Down South Yam Cake

"I think I adapted this recipe from something printed on a can of yams about 20 years ago. I have always enjoyed this during the fall and winter seasons, and I think you will too. It is a nice change of pace from the usual spice cake."
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Ready In:
1hr 40mins




  • Preheat oven to 325 degrees. Grease and flour a 10-inch tube pan.
  • In large bowl, cream sugar, butter and vanilla until light and fluffy. Add eggs, one at a time, beating well after each addition.
  • Cut up yams; add to creamed mixture, beating well until combined thoroughly.
  • Add flour, cinnamon, soda, baking powder, salt and nutmeg and mix well.
  • By hand, fold in pecans, raisins and drained pineapple. Spoon batter into prepared pan, spreading evenly. Bake for 60-70 minutes, or until tothpick inserted in center comes out clean.
  • Cool upright in pan for about 10 minutes, then invert onto serving plate and cool completely.
  • Meanwhile, in medium saucepan, heat frosting over medium heat just until meted, stirring occasionally. Spoon over cooled cake, allowing some to run down sides.

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  1. Made this cake as my potluck contribution to a kind of early Thanksgiving celebration, & it was a big hit! I particularly enjoyed the combo of fruits & nuts in it! I'll be making this again in another couple of weeks when I have a dinner party right here! Definitely a keeper of a recipe! [Tagged & made in Please Review My Recipe]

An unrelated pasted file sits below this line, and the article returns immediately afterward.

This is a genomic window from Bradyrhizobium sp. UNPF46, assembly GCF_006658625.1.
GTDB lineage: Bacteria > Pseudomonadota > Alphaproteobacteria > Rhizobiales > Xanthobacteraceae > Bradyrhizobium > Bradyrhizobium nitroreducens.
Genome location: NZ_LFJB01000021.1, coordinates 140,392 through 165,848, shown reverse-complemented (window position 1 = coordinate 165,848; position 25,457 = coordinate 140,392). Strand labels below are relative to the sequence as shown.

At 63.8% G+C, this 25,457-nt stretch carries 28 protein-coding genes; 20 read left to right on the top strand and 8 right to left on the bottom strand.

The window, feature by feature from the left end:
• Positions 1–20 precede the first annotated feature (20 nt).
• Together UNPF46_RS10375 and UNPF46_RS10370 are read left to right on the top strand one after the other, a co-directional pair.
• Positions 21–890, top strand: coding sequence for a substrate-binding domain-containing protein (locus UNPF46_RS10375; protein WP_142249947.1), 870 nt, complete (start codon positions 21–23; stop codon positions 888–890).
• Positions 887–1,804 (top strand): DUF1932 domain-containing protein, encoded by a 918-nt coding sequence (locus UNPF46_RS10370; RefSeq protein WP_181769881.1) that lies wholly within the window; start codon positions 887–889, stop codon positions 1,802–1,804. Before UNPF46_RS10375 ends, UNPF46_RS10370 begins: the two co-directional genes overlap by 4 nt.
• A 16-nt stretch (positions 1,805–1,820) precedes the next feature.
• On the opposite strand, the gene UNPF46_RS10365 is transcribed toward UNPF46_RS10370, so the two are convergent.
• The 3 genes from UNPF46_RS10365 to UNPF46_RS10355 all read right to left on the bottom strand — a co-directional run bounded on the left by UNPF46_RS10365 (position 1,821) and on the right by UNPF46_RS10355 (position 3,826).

I didn't start cooking until my early 20's, even though I come from a family of accomplished and admired home cooks. While I grew up watching my Italian grandmother in the kitchen, I remained uninterested in trying anything on my own. As a young lady, I was known for being particularly ignorant in the kitchen, with no idea how to even make a hot dog! All this changed, however, when I got engaged. I realized it was time to let my inherent talents out of the bag. At the time, the New York Times had a weekly column called The 60-Minute Gourmet by Pierre Franey. Each week, I would follow these recipes diligently, and taught myself to cook that way. From there, I began to read cookbooks and consult with relatives on family recipes. At my ripe old age now, I feel I know enough to put together a very pleasing meal and have become accomplished in my own right. Having an Irish father and an Italian mother, I'm glad I inherited the cooking gene (and the drinking one too!). One thing I have learned is that simpler is always better! I always believe cooking fills a need to nurture and show love. After being widowed fairly young and living alone with my dog and cats, I stopped cooking for awhile, since I really had no one to cook for. I made care packages for my grown son occasionally, and like to cook weekly for my boyfriend, so I feel like I am truly back in the saddle!!
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